Review Summary: Origin mix things up.
The underground metal community’s collective hard-on for deriding anything and everything technical is becoming as stale and cliché as they purport the music itself to be. To chastise a tech death band on the basis of their virtuosity is a counter-intuitive as lambasting a work of minimalism for not being virtuous enough. Indeed, it’s easy to find fault with something when you assess it via criteria that characteristically demonises everything a subject stands for. An aim of music that is technical by nature has always been, among other things, to challenge the musicians and push the fold with regards to technique and speed. Should a group of technically accomplished musicians sheath their abilities in fear of some misguided criticisms, would it not go against their vision and defeat the very purpose of what they’re trying to do?
Granted, some bands become so fixated with the idea of becoming the fastest, most complex group on earth that technicality becomes no longer a means but an end, resulting in garish, nebulous cacophonies that resemble exercises more than they do songs. Origin, having always been one of the scene’s most extreme bands has copped a fair amount of flak from disinterested naysayers that erroneously group them with bands that eschew integrity for complexity. Most tech death bands can effectively be broken into two categories; ones that utilise technical flair as a means of heightening the intensity or atmosphere within a song, and those that simply use said song as a vehicle to demonstrate their proficiency. When a band happens to be of Origin’s calibre, lines can become blurred and people can easily mistake the music’s opacity for a lack of attention paid to song writing. Now, given that acts akin to Origin are becoming more common place, this has created the idea that tech death is comprised entirely
of over talented players who are simultaneously under talented writers. Strictly speaking, this is not the case, but there is still a vigilant bias against tech death that is rooted in a tendency to overlook the genre’s merits, no matter how apparent they are.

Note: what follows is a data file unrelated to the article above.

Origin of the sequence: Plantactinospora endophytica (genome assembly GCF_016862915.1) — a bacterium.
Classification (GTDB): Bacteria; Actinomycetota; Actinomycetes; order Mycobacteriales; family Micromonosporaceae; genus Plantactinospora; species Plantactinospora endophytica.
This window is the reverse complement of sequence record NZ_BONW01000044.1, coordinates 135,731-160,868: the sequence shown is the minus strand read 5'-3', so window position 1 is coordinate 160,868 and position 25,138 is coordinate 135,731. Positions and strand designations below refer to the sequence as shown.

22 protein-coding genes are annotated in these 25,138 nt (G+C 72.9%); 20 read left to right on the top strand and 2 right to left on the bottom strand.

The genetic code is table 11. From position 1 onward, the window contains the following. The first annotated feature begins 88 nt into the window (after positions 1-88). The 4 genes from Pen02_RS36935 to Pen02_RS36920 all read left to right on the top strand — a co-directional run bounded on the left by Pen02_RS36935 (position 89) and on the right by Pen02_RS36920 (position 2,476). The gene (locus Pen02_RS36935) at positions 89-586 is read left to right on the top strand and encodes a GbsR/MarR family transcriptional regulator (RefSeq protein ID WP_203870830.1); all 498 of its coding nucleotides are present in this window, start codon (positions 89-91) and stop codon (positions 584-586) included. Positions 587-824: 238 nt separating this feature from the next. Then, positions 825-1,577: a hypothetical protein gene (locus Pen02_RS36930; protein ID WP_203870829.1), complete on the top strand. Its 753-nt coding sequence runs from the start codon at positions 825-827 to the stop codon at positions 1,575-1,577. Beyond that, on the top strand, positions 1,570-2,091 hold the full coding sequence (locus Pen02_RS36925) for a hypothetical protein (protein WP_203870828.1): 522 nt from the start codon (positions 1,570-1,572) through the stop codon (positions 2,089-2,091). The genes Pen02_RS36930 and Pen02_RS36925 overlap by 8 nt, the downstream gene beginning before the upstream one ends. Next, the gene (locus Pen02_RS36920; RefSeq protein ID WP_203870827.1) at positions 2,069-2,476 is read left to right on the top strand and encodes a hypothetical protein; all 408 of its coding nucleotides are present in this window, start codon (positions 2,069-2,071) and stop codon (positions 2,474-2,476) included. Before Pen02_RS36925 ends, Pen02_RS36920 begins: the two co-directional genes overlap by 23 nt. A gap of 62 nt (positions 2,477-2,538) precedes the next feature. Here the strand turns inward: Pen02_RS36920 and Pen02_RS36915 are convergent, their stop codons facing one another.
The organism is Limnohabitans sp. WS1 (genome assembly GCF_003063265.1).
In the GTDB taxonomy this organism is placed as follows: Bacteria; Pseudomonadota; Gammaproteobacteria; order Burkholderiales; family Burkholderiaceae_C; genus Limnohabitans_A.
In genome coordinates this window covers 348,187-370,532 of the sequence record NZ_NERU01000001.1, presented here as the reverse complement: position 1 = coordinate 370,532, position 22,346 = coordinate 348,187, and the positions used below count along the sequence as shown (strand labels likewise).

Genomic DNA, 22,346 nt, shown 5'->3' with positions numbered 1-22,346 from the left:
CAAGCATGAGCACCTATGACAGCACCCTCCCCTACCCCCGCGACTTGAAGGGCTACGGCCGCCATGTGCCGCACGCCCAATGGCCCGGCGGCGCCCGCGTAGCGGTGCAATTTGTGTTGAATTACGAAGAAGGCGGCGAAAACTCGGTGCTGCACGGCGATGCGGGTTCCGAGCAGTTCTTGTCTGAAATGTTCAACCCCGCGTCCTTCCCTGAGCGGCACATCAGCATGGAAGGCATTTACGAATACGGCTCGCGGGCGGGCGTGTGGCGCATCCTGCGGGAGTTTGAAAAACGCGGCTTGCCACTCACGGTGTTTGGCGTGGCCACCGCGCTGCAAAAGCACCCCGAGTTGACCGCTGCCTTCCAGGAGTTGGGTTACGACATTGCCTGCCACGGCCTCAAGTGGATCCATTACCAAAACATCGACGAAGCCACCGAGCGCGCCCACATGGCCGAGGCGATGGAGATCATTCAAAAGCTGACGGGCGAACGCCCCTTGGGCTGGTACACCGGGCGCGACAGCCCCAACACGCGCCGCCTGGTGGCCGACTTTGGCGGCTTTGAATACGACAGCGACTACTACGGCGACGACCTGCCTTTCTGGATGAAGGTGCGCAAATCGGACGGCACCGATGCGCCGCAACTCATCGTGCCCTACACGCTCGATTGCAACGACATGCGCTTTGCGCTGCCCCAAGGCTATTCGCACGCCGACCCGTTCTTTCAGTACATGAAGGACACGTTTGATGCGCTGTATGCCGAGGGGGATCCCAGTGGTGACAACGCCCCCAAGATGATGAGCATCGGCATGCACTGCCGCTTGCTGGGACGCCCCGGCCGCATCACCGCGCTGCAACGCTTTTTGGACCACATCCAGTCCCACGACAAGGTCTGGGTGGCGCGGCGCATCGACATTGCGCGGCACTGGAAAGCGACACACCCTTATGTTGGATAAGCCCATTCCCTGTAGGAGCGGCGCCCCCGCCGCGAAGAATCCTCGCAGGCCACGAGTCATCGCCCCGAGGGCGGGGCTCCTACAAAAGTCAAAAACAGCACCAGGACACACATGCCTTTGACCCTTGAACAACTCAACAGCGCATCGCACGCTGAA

I say this because Origin’s latest album is very good and yet, like clockwork, the same detractors are likely to come forth spewing the same baseless drivel – laced with that delightful “wank” pejorative – just as they have for practically every contemporary tech death album in existence. Origin’s latest album is complex, it’s relentless and yes, you could even call it ostentatious, so in effect, it’s par for the course for them. Omnipresent
is another thirty-something minutes of dazzling fretwork, arachnid drumming and ferocious vocals, tightly bound together by thick production and executed at inhuman speeds. Opening with two screamers in the form of “All Things Dead” and “Thrall:Fulcrum:Apex”, you could be forgiven for immediately having doubts about album’s tolerability. However, what follows is a steady alternation between slower and faster numbers that we haven’t really seen Origin attempt to the extent that they have here. Entity
did make use of some breathers, but Omnipresent
sees the band toning down the overall intensity and making an effort to implement some noticeable variety.
Tracks like “The Absurdity of What I Am”, “Source of Icon O” and “Unattainable Zero” are classic Origin, blisteringly quick, undeniably heavy and superbly calculated for maximum effect. However, these sonic wrecking balls are routinely broken up by softer, dare I say, dynamic
little tunes such as “Permanence”, “Obsolescence” and “Continuum”, with the latter two even featuring some breezy synthesisers that sound neither tacky nor overbearing. Omnipresent
is one of, if not the band’s most versatile album to date, at least in terms of pacing and presentation. Naturally, they didn’t nail absolutely everything in their attempt to shake up their formula. One of the most recognisable tracks is “Redistribution”, the chorus riff of which wouldn’t sound out of place on a groove metal album from the 1990s. Unfortunately, while recognisable, the song’s main riff sounds awkward in the context of the song and indeed, the album as a whole. But irrespective of the odd blip here and there, Omnipresent
is still a high quality album, both as a collection of individual songs and as an entire body of work.
With Origin’s reputation preceding them as it does, Omnipresent
is probably going to be ridiculed without hesitation by the usual decriers while being concurrently lauded by droves of tech heads. Given the rather steadfast demeanour of your average “metalhead”, this sort of divide is unlikely to result in the most profitable exchanges either. This, to put it bluntly, is a shame. Omnipresent
, like any good product of tech death, is something that requires patience and time to absorb, patience and time it will assuredly not be given by some. Regardless, for those fond of a little sonic devastation, this is a more than adequate collection of destructive energy, with enough substance underneath to satisfy those who are a little more analytical.